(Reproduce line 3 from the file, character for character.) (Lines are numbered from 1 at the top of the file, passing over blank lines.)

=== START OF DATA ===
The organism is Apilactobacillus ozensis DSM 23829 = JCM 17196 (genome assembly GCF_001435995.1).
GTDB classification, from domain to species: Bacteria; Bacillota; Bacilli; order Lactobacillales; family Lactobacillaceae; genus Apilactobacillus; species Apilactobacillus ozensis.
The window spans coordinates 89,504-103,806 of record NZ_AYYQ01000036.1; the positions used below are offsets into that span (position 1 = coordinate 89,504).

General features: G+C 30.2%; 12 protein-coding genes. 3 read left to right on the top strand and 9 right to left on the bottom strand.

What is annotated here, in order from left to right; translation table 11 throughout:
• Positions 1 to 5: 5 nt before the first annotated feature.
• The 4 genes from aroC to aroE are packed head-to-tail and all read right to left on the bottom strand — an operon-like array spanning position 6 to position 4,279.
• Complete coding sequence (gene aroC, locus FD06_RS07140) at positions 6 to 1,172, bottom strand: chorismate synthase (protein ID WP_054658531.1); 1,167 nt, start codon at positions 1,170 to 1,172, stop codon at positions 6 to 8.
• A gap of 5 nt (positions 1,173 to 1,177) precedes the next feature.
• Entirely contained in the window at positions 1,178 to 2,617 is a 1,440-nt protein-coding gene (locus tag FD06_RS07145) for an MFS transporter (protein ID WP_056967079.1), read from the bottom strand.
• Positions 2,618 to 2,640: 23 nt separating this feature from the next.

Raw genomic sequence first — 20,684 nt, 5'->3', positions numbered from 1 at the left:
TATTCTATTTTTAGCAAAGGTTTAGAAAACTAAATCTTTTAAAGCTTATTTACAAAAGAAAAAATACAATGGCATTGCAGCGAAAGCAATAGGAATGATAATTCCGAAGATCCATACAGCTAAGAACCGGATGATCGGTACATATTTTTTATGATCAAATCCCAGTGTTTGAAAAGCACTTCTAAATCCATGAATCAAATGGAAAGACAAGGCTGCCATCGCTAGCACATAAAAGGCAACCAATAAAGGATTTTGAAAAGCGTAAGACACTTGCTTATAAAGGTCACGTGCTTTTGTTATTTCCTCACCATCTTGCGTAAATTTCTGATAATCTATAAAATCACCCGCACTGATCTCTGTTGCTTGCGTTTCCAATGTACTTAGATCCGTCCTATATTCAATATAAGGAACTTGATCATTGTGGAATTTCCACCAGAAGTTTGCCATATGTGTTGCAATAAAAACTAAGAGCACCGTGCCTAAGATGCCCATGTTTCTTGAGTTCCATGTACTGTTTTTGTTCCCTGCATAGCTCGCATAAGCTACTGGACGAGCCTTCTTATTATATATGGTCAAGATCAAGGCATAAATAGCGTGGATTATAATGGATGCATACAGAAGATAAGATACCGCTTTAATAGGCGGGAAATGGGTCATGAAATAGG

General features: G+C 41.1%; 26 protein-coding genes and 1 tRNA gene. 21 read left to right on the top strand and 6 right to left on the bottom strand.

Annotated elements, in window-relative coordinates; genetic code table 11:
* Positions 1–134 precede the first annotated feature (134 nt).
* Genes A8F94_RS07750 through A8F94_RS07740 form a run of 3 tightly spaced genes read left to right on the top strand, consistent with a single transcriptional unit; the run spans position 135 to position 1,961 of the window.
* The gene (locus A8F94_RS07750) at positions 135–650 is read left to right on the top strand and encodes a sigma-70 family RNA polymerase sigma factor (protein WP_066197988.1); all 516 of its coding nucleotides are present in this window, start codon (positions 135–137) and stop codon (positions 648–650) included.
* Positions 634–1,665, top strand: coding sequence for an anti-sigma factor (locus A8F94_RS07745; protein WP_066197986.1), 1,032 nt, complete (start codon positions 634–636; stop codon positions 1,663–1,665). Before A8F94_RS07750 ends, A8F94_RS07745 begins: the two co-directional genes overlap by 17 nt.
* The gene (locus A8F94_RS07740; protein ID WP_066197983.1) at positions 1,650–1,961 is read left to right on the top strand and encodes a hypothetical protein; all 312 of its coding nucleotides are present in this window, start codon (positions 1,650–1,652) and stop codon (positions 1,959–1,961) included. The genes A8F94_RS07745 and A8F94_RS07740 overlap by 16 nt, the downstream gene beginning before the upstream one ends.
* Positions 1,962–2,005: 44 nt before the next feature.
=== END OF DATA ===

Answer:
The window spans coordinates 89,504-103,806 of record NZ_AYYQ01000036.1; the positions used below are offsets into that span (position 1 = coordinate 89,504).